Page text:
MATERIALS AND METHODS

Animals

Round Goby [Neogobius melanostomus (Pallas 1814)] were maintained in 40 liter aquaria at the University of Chicago (Chicago, IL, USA) under seasonal day:night light cycles with a water temperature of 15–25°C. Individuals used for physiological experiments were euthanized in a 0.5 g l−1 solution of MS-222 (tricaine methanesulfonate, Sigma-Aldrich) in water. All experimental procedures were carried out under University of Chicago Institutional Animal Care and Use Committee guidelines (protocol 71589 to M.E.H.).

Pectoral fin substrate contact

To assess the interaction between the pectoral fin of N. melanostomus and the bottom substrate during behavior, we created 3D reconstructions of the fin using a three-camera stereo setup and the R package StereoMorph (Olsen and Westneat, 2015). Fish (n=5) were filmed in a 21×15 cm tank under a mirror angled at 45 deg, which allowed for the simultaneous recordings of the dorsal, lateral, and anterior views. Each fish was filmed on the following three substrates: a flat piece of slate rock (20×10 cm), a 3D printed contoured bottom consisting of two mounds (5 mm high) and a vertical pane of glass to mimic how these fishes wedge themselves against the substrate. The proximal base and distal tip of each fin ray was digitized and quadratic Bézier curves were added between these points to represent the shape of each ray. Landmarks on the fin and substrate were digitized on the 2D image from each camera and then reconstructed into 3D according to the DLT calibration coefficients.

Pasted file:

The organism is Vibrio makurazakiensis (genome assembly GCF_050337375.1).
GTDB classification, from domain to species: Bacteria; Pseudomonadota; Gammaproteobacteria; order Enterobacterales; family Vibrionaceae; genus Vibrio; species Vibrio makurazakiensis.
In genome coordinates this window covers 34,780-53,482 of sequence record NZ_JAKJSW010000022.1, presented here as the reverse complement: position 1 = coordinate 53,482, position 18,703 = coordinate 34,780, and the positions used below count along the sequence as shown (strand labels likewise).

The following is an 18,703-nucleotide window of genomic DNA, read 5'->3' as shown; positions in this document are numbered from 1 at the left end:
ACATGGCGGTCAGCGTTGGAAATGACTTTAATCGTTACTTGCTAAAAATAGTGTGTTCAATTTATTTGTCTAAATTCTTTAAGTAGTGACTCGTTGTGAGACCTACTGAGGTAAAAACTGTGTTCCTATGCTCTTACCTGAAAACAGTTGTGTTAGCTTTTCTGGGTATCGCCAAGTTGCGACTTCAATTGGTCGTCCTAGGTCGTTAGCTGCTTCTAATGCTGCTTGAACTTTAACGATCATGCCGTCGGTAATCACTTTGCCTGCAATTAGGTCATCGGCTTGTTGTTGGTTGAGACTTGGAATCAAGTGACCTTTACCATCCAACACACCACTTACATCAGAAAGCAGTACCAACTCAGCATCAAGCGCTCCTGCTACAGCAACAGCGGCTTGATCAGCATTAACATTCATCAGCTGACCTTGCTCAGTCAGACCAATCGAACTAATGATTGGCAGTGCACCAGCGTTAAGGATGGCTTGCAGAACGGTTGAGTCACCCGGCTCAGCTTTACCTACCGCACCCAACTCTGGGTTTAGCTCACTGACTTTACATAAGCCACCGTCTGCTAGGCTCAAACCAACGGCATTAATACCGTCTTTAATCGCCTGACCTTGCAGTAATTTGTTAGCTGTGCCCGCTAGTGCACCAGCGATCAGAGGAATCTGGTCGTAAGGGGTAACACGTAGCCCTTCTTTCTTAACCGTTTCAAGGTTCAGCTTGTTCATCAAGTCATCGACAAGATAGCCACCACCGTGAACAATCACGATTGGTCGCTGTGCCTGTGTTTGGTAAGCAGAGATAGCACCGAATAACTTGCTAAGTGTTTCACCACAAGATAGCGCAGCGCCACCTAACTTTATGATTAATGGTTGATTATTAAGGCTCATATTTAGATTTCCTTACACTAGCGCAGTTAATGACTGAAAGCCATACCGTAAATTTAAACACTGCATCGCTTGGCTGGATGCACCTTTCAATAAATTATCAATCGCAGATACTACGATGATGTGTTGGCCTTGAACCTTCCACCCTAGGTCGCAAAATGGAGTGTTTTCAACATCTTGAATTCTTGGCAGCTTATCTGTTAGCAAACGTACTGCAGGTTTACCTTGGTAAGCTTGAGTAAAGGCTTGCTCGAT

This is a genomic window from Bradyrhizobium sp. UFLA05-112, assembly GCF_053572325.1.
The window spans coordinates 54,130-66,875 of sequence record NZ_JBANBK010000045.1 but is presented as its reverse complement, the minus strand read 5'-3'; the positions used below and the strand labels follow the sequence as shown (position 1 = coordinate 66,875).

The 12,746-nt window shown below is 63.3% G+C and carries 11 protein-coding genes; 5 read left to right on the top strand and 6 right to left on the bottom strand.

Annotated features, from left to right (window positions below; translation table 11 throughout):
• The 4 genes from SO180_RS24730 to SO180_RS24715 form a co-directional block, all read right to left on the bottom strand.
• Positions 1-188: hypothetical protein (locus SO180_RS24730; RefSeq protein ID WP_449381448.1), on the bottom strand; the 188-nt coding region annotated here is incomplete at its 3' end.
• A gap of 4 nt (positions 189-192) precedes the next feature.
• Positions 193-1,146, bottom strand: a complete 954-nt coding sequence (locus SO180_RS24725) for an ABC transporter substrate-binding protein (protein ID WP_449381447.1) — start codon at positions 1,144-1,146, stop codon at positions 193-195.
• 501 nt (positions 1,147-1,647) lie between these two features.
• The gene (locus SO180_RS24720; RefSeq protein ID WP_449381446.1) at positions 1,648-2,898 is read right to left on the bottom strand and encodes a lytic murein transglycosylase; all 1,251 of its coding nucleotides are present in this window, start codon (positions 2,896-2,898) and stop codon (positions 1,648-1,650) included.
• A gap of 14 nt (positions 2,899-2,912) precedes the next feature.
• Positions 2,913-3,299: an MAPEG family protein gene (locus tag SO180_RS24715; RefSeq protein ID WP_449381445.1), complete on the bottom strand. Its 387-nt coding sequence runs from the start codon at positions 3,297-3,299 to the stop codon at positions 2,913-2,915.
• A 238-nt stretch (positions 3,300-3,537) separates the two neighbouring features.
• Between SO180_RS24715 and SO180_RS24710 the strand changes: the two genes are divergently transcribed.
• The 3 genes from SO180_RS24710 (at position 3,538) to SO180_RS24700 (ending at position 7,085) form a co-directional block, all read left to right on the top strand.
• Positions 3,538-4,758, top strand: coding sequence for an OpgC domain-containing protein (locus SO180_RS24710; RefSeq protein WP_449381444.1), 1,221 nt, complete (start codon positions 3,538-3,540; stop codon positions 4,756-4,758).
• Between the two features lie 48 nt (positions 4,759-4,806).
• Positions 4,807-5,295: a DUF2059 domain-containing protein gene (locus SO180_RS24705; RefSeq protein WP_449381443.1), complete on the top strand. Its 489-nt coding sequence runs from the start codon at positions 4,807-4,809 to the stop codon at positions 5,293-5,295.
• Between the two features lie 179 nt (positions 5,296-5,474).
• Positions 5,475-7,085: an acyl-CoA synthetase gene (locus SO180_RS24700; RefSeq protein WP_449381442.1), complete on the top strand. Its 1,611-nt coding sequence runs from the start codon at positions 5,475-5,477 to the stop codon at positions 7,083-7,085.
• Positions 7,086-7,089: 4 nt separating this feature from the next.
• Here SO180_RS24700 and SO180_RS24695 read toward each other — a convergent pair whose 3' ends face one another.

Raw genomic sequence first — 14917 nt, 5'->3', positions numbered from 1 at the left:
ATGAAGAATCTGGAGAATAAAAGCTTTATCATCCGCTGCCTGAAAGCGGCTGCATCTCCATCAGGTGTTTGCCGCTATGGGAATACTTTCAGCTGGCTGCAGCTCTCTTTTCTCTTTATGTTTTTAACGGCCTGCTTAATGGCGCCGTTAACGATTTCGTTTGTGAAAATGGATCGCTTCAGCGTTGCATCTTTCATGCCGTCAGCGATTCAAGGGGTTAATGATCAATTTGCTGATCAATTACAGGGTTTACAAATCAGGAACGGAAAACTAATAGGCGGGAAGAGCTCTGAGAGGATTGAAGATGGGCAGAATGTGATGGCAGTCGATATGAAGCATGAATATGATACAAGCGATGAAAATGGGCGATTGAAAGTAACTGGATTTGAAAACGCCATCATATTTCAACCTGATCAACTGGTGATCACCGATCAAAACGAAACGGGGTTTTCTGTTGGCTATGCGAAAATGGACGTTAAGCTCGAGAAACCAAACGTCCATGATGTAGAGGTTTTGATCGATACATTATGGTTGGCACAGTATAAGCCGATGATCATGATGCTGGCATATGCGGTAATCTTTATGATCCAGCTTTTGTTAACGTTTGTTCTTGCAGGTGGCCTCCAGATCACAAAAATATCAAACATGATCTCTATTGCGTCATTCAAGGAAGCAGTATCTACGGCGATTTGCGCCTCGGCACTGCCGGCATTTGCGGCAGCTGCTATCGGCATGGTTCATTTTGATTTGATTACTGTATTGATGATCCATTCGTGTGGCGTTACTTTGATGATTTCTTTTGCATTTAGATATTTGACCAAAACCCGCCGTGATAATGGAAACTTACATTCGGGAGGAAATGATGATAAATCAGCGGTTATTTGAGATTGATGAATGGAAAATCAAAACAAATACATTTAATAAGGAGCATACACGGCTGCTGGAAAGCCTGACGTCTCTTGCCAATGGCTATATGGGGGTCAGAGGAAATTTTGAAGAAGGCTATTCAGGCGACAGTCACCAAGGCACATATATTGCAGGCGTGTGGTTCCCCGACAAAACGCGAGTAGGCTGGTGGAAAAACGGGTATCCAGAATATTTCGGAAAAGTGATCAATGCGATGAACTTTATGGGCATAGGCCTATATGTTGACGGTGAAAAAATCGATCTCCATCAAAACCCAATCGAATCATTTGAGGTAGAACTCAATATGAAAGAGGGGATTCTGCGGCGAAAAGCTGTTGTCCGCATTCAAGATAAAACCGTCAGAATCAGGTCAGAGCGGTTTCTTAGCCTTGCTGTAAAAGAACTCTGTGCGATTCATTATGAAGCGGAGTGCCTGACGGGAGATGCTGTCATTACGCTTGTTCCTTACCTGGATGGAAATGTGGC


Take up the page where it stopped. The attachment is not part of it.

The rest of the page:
Functional properties and physiological response to textured surfaces

Electrophysiology methods followed Williams et al. (2013). Briefly, we recorded multiunit physiological responses from nerves innervating the fin rays on the medial side of the pectoral fin using glass suction electrodes. Fin rays were clamped at their proximal end and the inter-ray membrane was cut to isolate individual rays for mechanical stimuli.